Regina private clinic to do surgeries: minister

The Regina Qu'Appelle Health Region has started booking surgeries at a private clinic — part of the provincial government's plan to reduce waiting times.

The Regina Qu'Appelle Health Region has started booking surgeries at a private clinic — although it's being done under the publicly funded health-care system, the government says.

To help cut down on surgical waiting lists, dental surgery and certain arthroscopic procedures will be done at the Omni Surgery Centre in Regina, the Health Ministry said in a news release Monday.

The government said it wants to reduce surgical wait times to no more than three months by 2014 and hopes that using clinics will help it eliminate backlogs.

According to Health Ministry statistics, almost 27,000 patients across Saskatchewan were on surgical waiting lists as of June 30.

Of the roughly 40,000 patients who received surgery in the first six months of the year, about 7,200 had to wait longer than three months. About 800 had been waiting more than 18 months.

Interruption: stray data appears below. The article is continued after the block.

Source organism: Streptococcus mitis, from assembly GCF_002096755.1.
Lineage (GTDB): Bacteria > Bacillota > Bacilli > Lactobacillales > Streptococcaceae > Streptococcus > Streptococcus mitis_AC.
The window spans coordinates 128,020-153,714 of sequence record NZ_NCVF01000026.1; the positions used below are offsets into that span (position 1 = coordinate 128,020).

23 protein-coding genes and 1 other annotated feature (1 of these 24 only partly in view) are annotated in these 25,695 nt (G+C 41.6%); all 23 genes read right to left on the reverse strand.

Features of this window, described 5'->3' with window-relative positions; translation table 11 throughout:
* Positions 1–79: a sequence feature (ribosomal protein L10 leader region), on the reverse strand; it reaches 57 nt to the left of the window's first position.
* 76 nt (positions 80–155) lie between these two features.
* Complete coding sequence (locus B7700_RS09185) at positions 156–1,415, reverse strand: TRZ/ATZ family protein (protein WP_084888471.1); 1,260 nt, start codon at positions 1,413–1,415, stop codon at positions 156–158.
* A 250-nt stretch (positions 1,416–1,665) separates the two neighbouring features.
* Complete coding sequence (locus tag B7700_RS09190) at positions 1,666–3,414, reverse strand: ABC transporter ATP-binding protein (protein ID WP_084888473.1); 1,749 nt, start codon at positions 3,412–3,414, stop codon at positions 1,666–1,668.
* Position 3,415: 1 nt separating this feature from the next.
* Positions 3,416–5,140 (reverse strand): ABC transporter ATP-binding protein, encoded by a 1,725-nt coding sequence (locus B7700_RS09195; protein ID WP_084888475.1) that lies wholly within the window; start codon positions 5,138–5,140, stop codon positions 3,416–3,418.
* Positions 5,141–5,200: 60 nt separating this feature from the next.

Health Minister Don McMorris said the private clinics will be used within the existing health-care system. Patients won't have to pay and no one will be allowed to jump the queue, McMorris said.

The government also said surgeries done at Omni Surgery Centre cost less than the same procedures done at a hospital.

Knee surgeries will cost $1,500, saving the government $179 or 11 per cent per procedure, while dental surgeries, at $965, will be cheaper by $76 or seven per cent, the province said.

The Opposition NDP said having CT scans done by a third party is "a step down the road" to the privatization of health care.

The Saskatchewan union of nurses said it is concerned public health care will be eroded as resources shift to the private sector.

With file from The Canadian Press